Flat Horn Lake
When picked up, garter snakes release musk from a gland near the base of the tail that has a strong odor meant to discourage predators from further aggression. They twist and turn trying to rub the musk onto the attacker. Afterwards, the odor lingers as a reminder of the encounter.
Garter snakes hibernate during the winter in large colonies in rotting tree stumps, chipmunk and woodchuck burrows, deserted ant mounds, and building foundations. They emerge from their dens in April and take advantage of their high density to mate before dispersing for the summer. Some mating may occur in the fall when the garter snakes regroup as females are able to store living sperm through the winter and use it to fertilize eggs in the spring.
Herpetologists (biologists specializing in the study of reptiles and amphibians) discovered that they can predict the color pattern of a snake if they have knowledge of how it escapes predators, how it feeds, where it breeds, and when it is active. They found that snakes that live in open areas like meadows, that are active during the day, forage widely for food, try to escape when threatened, and have little or no special means of defending themselves or threatening their attackers are likely to have a striped pattern.
The color pattern and behavior of snakes may be related because of the optical illusion of moving and fixed patterns. Stripes don’t offer points on the snake’s body for predators to fix their sight on, making it difficult for them to detect motion or gauge speed. Garter snakes, and other striped snakes, crawl away in a straight line when approached by predators who may not be aware the snakes are fleeing until they are gone.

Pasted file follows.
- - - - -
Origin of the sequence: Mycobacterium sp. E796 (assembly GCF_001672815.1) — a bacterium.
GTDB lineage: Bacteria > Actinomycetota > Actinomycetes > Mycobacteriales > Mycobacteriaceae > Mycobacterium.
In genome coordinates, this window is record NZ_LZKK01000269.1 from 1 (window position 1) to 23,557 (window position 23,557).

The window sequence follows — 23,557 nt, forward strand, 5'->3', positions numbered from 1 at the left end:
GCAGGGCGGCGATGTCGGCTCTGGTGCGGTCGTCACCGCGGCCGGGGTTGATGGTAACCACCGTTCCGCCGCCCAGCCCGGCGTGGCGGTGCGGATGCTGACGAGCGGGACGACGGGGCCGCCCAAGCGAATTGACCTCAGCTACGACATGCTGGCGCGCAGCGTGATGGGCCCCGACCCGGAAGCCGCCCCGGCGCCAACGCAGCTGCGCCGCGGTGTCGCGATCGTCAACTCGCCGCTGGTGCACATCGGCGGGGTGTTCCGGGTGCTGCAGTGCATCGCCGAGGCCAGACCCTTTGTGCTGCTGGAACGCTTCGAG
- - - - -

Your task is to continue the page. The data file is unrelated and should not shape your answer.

Spots, on the other hand, are a disadvantage for moving snakes, but not for stationary ones. The broken pattern of spotted or blotchy snakes disrupts the outline of their bodies, making them more difficult to detect as long as they are lying still. However, when moving, their spots make them easier for predators to see and follow. To counter this disadvantage, spotted snakes are more likely to reverse direction during their escape and freeze. It’s possible that the color pattern of snakes is genetically linked with their behavior.
Eastern Garter Snakes aren’t a danger to hikers. They are not poisonous and do not show aggressive behavior when approached unless cornered and have little choice but to try and defend themselves. They will usually allow you to get close to them on the trail if you approach cautiously. I have walked past garter snakes without scaring them away. If you see a garter snake on the trail, look closely at its color pattern. Notice how it behaves if it crawls off the trail. See if you can follow it with your eyes.
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